Our Nifty December 2022 target is 18,150, implying that we don’t expect a material upside from current levels. The market is up 53 per cent from the pre-pandemic levels of February 2020. The valua¬tion multiple at about 22 times one-year forward earnings is higher than the historical average of about 16-17 times.

We think with increased liquidity tightening the flow support will wane. Also, after the significant improvement in profitability of corporate India on the back of market share gains, lower overhead costs, commodity linked earnings, the medium-term earnings will increasingly depend on broader economic growth. In that context, our view of slower economic growth versus Street expectations makes us cautious. Hence, rise in yields and slowdown in earnings growth could lead to some fall in valuation multiples.

Will India be able to outperform the EM pack again this year?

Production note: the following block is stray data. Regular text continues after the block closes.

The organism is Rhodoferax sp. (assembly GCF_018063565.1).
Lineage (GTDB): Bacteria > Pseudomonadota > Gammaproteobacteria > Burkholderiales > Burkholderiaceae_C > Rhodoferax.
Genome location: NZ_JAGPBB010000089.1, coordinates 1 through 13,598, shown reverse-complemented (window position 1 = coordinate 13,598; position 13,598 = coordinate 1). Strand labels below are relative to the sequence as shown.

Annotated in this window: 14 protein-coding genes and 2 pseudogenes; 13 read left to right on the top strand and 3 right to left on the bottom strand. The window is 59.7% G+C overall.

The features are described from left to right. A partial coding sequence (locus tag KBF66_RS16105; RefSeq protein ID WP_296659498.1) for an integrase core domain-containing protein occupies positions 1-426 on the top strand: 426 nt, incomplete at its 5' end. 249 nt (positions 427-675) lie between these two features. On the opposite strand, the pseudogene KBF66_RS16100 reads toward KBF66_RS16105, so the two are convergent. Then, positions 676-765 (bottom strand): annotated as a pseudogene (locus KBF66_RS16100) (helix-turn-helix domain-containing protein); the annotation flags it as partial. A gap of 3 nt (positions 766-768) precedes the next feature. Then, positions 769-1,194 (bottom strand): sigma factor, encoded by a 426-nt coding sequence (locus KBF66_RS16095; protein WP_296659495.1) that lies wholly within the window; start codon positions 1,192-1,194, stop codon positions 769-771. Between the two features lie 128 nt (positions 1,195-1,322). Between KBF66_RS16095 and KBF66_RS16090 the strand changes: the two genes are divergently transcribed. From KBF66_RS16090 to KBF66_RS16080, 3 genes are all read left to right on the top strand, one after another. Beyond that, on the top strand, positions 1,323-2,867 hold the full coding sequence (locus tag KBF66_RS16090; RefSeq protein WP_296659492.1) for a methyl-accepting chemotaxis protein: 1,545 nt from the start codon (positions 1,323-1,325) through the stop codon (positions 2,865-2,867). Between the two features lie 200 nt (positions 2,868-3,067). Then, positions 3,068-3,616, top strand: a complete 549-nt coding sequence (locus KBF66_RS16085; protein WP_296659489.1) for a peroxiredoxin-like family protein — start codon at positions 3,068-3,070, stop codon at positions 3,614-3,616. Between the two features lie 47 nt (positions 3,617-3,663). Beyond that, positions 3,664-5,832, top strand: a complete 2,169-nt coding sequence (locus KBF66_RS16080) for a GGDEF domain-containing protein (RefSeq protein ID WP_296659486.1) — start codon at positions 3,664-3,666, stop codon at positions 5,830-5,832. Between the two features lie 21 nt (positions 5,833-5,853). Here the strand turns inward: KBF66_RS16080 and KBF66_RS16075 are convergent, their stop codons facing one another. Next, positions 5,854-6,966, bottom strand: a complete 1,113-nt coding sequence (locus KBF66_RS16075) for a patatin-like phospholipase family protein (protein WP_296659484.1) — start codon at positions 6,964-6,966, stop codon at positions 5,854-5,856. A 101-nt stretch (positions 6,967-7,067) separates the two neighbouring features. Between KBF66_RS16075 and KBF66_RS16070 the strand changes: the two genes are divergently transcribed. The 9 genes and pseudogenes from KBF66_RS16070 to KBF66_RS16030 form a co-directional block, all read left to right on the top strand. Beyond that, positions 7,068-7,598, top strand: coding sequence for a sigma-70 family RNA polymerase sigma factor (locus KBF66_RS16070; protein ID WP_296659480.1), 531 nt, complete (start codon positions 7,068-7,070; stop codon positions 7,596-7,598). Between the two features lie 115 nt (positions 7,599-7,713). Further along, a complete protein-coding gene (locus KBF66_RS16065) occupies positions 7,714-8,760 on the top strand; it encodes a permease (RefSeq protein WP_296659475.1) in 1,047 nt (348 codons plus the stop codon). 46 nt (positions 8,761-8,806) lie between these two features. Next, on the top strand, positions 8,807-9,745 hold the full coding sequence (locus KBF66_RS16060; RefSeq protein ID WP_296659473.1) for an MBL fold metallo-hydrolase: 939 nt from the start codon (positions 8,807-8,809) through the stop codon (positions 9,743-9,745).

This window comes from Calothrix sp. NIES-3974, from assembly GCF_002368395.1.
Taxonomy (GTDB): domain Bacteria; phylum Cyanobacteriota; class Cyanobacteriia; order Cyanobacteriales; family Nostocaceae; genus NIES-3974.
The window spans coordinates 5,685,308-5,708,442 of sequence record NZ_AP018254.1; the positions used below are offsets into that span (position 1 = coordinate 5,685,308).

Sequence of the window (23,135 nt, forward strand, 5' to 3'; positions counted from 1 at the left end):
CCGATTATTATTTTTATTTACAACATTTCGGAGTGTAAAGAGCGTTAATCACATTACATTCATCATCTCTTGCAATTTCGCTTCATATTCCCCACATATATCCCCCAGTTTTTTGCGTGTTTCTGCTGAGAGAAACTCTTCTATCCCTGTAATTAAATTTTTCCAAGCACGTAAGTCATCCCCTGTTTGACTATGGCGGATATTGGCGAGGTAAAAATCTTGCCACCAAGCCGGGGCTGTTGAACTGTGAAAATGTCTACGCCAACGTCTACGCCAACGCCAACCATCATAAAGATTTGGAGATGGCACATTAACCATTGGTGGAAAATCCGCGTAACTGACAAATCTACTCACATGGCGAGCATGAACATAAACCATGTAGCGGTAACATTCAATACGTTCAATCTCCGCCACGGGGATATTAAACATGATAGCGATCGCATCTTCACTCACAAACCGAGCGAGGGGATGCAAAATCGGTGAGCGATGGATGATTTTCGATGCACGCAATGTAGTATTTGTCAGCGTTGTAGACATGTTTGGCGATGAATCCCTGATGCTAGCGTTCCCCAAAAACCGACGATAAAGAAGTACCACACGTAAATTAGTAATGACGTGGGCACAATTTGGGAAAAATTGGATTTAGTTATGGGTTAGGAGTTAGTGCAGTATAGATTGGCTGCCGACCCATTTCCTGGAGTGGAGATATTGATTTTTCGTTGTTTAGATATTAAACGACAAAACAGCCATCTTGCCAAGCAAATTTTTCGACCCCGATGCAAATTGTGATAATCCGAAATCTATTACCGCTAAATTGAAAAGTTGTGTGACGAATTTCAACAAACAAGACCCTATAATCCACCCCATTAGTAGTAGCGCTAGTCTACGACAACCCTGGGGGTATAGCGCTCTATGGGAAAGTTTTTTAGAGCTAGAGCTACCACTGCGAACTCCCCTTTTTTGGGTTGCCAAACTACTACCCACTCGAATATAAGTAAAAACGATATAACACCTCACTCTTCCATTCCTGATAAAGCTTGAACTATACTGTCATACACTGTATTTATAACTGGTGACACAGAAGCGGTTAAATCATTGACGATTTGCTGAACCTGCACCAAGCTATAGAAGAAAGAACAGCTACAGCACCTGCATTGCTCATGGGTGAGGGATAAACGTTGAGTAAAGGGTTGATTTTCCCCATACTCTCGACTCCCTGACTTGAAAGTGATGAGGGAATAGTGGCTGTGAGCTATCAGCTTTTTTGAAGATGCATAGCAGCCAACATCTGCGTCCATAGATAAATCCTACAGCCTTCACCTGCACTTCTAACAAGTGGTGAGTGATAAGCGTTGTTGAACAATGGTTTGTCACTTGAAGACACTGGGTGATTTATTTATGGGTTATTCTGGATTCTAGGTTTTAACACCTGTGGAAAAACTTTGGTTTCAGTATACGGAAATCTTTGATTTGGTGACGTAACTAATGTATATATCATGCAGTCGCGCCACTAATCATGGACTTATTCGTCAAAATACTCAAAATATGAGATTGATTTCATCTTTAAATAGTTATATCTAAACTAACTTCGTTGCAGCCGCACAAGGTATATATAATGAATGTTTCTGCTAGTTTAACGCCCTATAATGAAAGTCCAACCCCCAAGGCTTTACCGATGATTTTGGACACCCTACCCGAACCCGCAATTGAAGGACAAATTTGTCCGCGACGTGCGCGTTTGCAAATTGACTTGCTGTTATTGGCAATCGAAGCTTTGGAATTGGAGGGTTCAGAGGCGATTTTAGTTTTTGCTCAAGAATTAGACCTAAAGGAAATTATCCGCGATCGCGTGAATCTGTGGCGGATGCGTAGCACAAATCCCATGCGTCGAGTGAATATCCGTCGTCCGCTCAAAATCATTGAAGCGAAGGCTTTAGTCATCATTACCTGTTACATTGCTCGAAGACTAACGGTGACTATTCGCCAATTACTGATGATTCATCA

India has significantly outperformed EMs from the middle of last year. India’s valuation premium to FTSE EM was about 38 per cent historically, which is now at 72 per cent. Growth expectations in India were better than other EMs and easy liquidity conditions tend to raise valuation gap a lot in response to change in growth expectations. With tighter liquidity, that gap should reduce, assuming no change in growth outlook. However, if growth expectations reduce, there will be further de-rating. Given India’s outperformance, from a regional perspective we have reduced our weight on India to ‘neutral’ from ‘overweight’.

What is your view on new-age companies?